Hit by Tony Stewart’s car while he was angrily reacting to an on-track altercation, young driver Kevin Ward, Jr. was tragically killed last night in a Sprint Car race Canandaigua, New York. Stewart and Ward came together during the race, with Ward spinning into the wall.
Photo from seattletimes.com
As amateur video shows, after the accident Ward exited his Super Sprint Car walked down on to the track and began heatedly gesturing at two other cars, including Stewart’s. One car narrowly missed hitting him while Stewart’s car didn’t, striking and apparently running over Ward who was pronounced dead shortly thereafter at the hospital.
Another stark reminder of the very real dangers of racing, this incident is being called an accident by Stewart’s team in an official statement, according to NBCsports.com. Having watched the video of the incident, it’s clear that Ward was behaving recklessly walking and standing on the racing surface as cars lapped the circuit under caution.
You see this sort of heat of the moment reaction in other series including IndyCar as angry drivers express their displeasure on track at other offending drivers before being herded away by safety crew members. This behavior is extremely dangerous, as events last night graphically illustrate.
It must be kept in mind that no matter how irresponsible the deceased driver’s actions were – and this seems inarguable – Tony Stewart is far from in the clear on this. The local authorities are investigating and Stewart has been cooperative according to reports.
But it’s now before the District Attorney in New York, who has the authority to not only investigate but also bring charges against Stewart if any are warranted. In high profile cases resulting in death such as this, it isn’t uncommon for charges to be filed.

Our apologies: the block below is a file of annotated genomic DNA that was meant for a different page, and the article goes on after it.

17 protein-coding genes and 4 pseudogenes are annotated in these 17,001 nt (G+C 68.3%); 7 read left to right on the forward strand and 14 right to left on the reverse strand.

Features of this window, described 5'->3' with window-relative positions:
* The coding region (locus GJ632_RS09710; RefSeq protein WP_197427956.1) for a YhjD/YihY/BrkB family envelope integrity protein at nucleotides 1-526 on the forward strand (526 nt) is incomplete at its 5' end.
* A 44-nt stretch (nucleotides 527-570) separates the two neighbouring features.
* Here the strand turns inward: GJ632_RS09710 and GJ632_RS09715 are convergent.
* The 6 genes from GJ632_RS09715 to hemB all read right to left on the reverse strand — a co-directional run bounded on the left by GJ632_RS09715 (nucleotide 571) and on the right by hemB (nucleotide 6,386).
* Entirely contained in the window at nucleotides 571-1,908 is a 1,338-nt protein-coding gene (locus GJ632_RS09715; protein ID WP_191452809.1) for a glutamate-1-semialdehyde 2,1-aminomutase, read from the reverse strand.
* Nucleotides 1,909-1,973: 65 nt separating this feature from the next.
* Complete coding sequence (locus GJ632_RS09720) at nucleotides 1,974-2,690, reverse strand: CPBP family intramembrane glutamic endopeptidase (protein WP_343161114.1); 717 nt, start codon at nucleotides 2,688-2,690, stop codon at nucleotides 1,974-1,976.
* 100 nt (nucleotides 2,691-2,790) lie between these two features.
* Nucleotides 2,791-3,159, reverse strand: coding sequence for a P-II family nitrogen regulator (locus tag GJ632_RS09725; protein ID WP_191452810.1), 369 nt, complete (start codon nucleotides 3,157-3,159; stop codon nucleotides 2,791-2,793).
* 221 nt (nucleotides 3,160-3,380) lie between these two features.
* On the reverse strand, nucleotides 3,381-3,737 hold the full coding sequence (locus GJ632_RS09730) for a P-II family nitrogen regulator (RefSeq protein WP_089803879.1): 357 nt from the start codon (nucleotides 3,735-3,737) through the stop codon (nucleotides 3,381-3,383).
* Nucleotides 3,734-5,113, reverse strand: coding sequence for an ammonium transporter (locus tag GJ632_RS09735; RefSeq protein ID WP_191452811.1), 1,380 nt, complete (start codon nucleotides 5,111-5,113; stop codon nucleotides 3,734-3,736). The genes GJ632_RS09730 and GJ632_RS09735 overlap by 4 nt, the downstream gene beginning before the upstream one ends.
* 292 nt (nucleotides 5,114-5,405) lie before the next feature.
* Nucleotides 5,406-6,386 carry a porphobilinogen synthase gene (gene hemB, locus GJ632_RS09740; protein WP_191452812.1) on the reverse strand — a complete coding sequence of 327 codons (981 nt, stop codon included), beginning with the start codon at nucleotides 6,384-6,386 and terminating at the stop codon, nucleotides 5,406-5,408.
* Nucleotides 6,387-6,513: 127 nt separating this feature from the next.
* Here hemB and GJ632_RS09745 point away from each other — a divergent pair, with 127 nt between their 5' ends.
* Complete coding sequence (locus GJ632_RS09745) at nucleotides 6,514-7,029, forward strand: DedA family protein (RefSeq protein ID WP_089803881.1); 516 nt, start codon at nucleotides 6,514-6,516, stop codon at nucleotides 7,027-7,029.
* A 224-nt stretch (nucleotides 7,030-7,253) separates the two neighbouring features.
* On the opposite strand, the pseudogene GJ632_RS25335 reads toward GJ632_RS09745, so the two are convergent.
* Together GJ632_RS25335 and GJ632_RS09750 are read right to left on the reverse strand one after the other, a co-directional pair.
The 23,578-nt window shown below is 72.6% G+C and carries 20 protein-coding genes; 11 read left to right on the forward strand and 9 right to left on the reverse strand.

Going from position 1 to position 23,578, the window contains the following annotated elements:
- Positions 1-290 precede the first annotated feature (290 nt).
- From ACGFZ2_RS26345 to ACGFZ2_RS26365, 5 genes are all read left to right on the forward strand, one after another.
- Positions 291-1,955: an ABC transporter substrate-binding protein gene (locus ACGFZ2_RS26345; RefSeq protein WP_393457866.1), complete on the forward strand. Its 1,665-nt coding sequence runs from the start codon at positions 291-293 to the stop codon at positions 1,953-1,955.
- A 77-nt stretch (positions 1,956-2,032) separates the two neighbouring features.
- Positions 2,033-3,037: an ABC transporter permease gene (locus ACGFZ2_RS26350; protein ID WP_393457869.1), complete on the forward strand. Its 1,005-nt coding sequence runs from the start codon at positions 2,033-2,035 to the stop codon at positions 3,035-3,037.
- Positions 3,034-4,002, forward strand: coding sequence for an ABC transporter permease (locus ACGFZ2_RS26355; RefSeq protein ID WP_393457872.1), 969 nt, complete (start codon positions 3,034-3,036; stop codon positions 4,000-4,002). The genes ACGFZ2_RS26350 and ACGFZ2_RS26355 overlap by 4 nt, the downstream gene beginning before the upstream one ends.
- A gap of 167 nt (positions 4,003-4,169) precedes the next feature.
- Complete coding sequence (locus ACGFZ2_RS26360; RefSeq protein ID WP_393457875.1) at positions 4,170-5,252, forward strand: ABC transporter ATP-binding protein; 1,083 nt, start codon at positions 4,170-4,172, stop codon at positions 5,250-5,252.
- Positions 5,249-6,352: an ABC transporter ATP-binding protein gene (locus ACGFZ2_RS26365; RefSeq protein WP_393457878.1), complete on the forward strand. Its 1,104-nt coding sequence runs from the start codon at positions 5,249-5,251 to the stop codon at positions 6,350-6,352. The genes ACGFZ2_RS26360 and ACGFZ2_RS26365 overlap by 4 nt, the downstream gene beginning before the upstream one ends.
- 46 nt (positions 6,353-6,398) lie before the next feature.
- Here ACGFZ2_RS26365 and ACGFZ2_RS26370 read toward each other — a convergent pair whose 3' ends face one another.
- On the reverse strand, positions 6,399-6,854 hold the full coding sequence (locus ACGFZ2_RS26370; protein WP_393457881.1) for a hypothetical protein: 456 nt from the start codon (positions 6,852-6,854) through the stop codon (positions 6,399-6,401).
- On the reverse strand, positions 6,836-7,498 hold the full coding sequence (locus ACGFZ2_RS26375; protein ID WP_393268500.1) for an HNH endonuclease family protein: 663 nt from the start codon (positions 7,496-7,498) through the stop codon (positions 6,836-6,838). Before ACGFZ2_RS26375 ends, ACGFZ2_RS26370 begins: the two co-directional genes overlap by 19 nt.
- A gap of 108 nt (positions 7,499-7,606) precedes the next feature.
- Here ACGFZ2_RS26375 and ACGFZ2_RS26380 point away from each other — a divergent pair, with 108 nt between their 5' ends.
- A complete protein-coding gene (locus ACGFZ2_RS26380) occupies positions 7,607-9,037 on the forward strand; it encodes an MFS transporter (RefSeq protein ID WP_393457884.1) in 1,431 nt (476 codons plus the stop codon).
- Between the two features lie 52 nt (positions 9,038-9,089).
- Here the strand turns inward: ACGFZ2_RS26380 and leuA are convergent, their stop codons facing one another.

Various charges, including involuntary manslaughter, aren’t out of the question for Stewart. The sentence for involuntary manslaughter in New York is 3-15 years imprisonment. Time will tell if Stewart faces charges and the possible accompanying legal sanctions. We’ll be watching this developing story.
In the event of potential prosecution and even incarceration, Stewart may have to become accustomed to new meanings for previously familiar terms, including locked up, smoke, wife, hole, throttle, choke and pits.
Seriously though, this tragedy calls into question the wisdom of a star the magnitude of Tony Stewart racing in minor leagues such as Sprint Cars. While he may have enjoyed it and given local fans something to cheer for, there’s no doubt that doing so exposes himself to incidents such as last night’s as well as to the potentially dire consequences that may follow.
In the aftermath of last night’s sad events, there is no doubt that both the Stewart-Haas Team and NASCAR badly mishandled their reaction to the news of Ward’s death. By initially saying that Stewart would race today at Watkins Glen before reversing course this morning, the team looks inept and insensitive from a PR point of view. Commenting that they saw nothing that would prevent Stewart from racing today, NASCAR has some serious explaining to do, starting with the Ward family.
Could Tony Stewart’s racing career and empire be in serious jeopardy? With the possibility of legal prosecution looming, it doesn’t look good for the former Indy 500 driver at all. Speculation now is that his racing career is over. Now in a statement NASCAR is distancing itself from Stewart only hours after making the opposite call. Oh how the mighty have fallen.
NASCAR has a serious PR problem on its hands and has to be considering the damage that’s being done to its brand. Misstep follows misstep from all parties involved, especially the series and team.